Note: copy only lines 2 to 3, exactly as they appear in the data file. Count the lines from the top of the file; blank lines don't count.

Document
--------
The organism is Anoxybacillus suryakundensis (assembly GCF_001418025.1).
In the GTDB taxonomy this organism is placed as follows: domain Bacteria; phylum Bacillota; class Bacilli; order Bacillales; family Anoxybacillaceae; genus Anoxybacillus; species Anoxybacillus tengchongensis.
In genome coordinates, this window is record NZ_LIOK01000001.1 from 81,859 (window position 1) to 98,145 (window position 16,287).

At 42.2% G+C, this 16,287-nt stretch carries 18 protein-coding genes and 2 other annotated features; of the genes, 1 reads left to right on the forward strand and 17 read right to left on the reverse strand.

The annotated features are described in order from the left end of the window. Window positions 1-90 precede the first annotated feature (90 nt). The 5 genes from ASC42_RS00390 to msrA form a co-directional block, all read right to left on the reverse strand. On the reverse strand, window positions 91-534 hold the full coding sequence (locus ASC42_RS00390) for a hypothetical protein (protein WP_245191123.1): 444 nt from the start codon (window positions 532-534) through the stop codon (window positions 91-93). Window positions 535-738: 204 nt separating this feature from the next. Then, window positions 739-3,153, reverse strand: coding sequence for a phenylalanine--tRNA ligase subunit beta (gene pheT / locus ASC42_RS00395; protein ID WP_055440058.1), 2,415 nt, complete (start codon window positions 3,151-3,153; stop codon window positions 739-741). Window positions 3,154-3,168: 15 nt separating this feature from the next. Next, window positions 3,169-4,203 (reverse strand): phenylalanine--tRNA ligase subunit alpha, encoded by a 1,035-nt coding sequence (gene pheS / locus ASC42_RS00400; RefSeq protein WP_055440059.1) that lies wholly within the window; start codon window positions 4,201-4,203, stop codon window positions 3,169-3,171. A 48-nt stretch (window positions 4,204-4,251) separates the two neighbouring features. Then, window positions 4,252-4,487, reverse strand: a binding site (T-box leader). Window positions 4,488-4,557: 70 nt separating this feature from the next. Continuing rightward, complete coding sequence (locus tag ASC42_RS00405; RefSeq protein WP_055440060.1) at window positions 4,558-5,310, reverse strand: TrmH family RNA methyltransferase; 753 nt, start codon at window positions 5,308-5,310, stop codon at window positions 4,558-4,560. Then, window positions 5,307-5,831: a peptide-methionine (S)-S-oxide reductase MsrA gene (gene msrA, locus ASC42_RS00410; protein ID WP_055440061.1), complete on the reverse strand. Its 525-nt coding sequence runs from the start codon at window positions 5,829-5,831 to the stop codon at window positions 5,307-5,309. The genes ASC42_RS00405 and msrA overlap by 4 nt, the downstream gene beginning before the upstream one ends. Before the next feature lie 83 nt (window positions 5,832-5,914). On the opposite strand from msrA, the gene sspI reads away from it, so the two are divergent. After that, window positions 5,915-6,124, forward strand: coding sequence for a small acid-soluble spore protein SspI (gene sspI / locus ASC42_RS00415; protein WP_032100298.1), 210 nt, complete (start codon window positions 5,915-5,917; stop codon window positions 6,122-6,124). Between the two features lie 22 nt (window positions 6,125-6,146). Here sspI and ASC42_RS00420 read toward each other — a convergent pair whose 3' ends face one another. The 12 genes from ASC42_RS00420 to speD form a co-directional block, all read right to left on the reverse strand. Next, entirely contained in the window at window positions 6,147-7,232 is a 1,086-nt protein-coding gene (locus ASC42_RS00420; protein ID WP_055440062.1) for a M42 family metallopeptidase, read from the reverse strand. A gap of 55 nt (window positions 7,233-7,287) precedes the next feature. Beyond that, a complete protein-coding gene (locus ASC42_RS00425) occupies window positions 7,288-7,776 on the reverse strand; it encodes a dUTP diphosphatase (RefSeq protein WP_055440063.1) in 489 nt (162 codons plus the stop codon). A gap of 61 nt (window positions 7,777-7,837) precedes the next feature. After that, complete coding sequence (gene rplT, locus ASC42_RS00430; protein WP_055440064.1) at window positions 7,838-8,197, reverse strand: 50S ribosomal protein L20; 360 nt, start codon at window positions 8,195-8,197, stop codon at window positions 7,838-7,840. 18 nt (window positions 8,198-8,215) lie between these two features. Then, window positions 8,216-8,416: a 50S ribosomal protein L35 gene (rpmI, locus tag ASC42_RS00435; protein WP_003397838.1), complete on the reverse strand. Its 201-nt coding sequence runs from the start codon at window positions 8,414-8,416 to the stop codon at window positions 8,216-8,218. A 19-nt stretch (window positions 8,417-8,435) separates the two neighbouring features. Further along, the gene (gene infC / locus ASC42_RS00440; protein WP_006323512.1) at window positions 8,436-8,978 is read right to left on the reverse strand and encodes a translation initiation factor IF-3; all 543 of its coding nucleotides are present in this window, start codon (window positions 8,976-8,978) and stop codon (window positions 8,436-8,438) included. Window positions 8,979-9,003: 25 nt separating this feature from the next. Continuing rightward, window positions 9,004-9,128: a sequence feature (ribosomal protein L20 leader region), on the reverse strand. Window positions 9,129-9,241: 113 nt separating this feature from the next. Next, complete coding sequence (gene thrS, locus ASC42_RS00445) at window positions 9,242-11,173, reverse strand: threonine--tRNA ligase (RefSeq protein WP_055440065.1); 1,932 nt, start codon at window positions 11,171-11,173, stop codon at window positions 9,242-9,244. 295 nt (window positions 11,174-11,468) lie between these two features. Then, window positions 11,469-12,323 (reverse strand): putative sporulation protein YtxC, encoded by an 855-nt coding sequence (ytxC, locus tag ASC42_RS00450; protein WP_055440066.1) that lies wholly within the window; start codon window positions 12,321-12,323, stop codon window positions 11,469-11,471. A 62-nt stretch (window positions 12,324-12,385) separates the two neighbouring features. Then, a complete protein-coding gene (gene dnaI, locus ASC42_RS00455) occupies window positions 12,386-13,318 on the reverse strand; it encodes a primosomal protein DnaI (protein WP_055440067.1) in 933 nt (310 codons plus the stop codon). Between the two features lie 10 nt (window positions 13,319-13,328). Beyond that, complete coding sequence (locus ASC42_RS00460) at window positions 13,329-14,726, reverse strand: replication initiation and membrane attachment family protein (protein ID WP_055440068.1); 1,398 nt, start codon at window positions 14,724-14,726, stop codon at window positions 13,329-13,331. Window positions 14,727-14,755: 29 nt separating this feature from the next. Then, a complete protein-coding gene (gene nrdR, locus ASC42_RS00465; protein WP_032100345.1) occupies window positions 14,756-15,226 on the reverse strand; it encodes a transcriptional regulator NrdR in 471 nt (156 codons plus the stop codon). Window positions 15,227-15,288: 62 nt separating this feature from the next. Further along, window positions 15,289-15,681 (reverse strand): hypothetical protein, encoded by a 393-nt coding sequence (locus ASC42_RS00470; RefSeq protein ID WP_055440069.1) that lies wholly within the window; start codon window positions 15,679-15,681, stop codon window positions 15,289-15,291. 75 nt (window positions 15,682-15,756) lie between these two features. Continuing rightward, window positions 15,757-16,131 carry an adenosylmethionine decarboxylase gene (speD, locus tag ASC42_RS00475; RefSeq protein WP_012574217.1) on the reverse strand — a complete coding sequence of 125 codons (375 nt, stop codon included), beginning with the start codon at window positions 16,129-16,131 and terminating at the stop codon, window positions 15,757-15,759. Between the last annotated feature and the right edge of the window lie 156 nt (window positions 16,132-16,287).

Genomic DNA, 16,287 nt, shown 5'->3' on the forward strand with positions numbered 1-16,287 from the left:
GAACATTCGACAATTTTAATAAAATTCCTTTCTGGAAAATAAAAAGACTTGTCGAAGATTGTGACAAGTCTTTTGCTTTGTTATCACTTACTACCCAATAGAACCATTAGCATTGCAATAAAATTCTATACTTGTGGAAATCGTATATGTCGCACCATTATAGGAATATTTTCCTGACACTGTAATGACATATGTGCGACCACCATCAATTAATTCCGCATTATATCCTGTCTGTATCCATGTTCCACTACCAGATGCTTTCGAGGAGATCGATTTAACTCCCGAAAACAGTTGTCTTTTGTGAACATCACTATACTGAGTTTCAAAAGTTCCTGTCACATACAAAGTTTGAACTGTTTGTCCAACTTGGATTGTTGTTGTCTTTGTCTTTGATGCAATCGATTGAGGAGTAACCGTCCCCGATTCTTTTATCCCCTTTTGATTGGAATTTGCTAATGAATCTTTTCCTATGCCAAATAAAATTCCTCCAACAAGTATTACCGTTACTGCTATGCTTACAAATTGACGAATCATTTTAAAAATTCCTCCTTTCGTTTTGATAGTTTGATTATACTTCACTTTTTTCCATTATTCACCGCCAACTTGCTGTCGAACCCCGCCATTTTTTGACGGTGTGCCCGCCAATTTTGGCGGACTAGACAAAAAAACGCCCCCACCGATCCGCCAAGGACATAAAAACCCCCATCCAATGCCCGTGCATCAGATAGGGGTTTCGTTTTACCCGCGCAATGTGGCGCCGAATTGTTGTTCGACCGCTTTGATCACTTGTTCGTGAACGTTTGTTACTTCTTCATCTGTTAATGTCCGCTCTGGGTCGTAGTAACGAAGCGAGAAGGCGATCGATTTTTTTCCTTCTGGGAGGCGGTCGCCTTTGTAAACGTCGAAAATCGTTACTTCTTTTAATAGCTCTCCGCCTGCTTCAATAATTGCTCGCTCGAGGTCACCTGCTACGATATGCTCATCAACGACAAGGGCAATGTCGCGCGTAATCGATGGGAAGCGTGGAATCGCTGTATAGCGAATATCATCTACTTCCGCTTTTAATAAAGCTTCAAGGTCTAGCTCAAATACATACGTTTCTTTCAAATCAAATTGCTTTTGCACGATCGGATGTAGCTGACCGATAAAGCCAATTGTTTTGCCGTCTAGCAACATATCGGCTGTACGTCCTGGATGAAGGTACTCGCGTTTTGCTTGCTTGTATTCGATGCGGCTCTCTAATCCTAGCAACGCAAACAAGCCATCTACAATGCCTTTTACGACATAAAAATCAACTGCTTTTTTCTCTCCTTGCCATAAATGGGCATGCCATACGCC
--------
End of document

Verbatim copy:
In the GTDB taxonomy this organism is placed as follows: domain Bacteria; phylum Bacillota; class Bacilli; order Bacillales; family Anoxybacillaceae; genus Anoxybacillus; species Anoxybacillus tengchongensis.
In genome coordinates, this window is record NZ_LIOK01000001.1 from 81,859 (window position 1) to 98,145 (window position 16,287).